Big Natural History Television and Conservation



Our speaker is head of the BBC Natural History Unit; founded in the 1950s as the first and biggest production unit of its kind, it is regarded as the world’s greatest maker of wildlife documentary films. Planet Earth, Frozen Planet, Life on Earth, and dozens more groundbreaking series were all delivered by this Bristol-based outfit.

Julian Hector will be discussing the relationship between Natural History Television and the conservation of the natural world it depicts. We’ll be looking at the power of documentaries to move the public, change government policy, and inspire scientists across the world. Julian will reveal special secrets and stories behind the making of documentaries, while charting their effect on our attitudes and behaviour to a natural world in crisis.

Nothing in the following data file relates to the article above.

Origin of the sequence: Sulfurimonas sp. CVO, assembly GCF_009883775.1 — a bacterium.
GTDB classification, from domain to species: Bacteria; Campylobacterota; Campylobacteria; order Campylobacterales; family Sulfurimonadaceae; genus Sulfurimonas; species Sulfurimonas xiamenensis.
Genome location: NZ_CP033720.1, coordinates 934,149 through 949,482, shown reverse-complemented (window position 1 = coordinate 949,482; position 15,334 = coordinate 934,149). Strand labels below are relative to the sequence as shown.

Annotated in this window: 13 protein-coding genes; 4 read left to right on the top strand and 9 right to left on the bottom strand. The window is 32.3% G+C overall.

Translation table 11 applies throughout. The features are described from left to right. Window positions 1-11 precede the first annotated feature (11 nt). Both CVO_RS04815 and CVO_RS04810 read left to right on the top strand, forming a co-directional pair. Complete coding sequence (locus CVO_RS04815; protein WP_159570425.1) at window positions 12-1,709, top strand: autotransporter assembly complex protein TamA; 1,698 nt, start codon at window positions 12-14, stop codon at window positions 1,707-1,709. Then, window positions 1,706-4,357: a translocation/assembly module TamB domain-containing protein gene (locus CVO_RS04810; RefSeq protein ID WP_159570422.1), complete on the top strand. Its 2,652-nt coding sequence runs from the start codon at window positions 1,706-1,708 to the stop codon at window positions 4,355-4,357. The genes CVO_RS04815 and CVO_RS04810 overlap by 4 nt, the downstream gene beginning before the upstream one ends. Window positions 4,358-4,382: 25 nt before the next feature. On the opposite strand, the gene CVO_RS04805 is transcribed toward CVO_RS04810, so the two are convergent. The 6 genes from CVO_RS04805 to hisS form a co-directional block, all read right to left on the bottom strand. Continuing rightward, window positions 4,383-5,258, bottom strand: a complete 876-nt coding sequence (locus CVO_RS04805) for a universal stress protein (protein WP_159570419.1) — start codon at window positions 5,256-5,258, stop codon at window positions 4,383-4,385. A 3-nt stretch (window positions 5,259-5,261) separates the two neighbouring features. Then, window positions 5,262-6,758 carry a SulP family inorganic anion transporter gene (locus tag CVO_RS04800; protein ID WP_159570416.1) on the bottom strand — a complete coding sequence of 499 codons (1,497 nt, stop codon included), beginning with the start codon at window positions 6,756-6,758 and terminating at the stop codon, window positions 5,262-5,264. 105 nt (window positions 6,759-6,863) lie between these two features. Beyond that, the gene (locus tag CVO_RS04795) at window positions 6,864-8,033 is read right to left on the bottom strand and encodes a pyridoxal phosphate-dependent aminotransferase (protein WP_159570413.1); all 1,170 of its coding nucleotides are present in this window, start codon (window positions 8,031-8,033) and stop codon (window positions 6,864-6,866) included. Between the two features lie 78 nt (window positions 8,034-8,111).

Audience members will be able to ask questions at this event, which is held in partnership with Two Short Nights film festival and the Global Systems Institute at the University of Exeter.

6 P.M.

Exeter Phoenix’s Two Short Nights Film Festival is back for its 18th year with another exciting programme of screenings, talks and workshops that celebrate the vibrant world of short film.

Whether you make film or love film, join us for must-see short films from across the globe, emerging local talent, and special events with industry professionals.


Julian Hector

Head of Natural History Unit

At the BBC Natural History Unit, Julian Hector is an experienced producer and editor, and responsible for delivering series such as Blue Planet II, Planet Earth II and Dynasties. On radio he developed Tweet Of The Day, World On The Move, Saving Species, and Migration.